Today Is A Day To Stop Using The Word “Retard”
Countless times a day, maybe even at this very second, someone is arguing with another person about the word “retard.” One person is saying something like, “That word’s offensive!” The other person is saying something like, “I’m not speaking about people with disabilities! I can use whatever word I want!”
This is what I know from the defensive and even hostile comments I’ve gotten when I’ve spoken out against the word. It’s what I hear from friends who care. A wise and wonderful woman I know, Marjorie Ingall, recently told me of a conversation with an acquaintance who’d used the word “retard” around her. Margie pointed out that using a term that refers to a physical disability is a “sweeping” insult to a person with a disability and his/her family. The woman’s responded that she’d never actually use the word to taunt a person with disabilities, but she saw nothing wrong with using it to describe stupid people and things.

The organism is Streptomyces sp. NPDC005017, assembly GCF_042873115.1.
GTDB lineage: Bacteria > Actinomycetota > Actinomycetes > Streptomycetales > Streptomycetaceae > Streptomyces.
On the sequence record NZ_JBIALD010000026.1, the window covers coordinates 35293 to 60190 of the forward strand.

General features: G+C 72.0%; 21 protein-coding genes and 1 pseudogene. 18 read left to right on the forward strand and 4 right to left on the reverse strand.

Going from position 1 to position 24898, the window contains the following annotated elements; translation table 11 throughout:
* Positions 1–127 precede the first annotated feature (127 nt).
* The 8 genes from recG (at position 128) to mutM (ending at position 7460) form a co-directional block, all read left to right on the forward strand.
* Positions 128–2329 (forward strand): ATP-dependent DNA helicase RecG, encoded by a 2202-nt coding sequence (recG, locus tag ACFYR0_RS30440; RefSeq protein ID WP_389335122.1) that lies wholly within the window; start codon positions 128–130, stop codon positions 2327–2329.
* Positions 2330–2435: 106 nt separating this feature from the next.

In her mind, she saw these as two separate things.
In many people’s minds, there is no difference. When you refer to stuff as “retarded,” you insult people with intellectual disabilities because you equate them with stupidity. And yet, so many people cling to the word, as if it is their Favorite Word In The Whole Wide World. As if there are no other words to use.
As Margie says, “I grew up saying retard. I have slipped and used it as an adult. It IS an effort. But intellectually I know that it is HURTFUL to say, and being able to shut up and come up with another word is what makes us higher than the animals! If someone is really hurt by a word you use, there are excellent words that are less targeted to people with disabilities, less sweeping about a specific class of people.”
The Special Olympics started the End The Word campaign and pledge several years ago, and every March they do Spread The Word To End The Word Day. But you know what?
Today is a day to stop using the word “retard.”
Tomorrow is a day to stop using the word “retard.”
The day after that and the day after that are days to stop using the word “retard.”
Any day is a day to stop using the word “retard.” Make no mistake: It hurts. See?
Update: I just wanted to say that I put this post up before I’d read the big news about the rise in autism rates. More on that coming soon, along with a series of posts from autism parenting bloggers all throughout April, Autism Awareness Month.
From my other blog: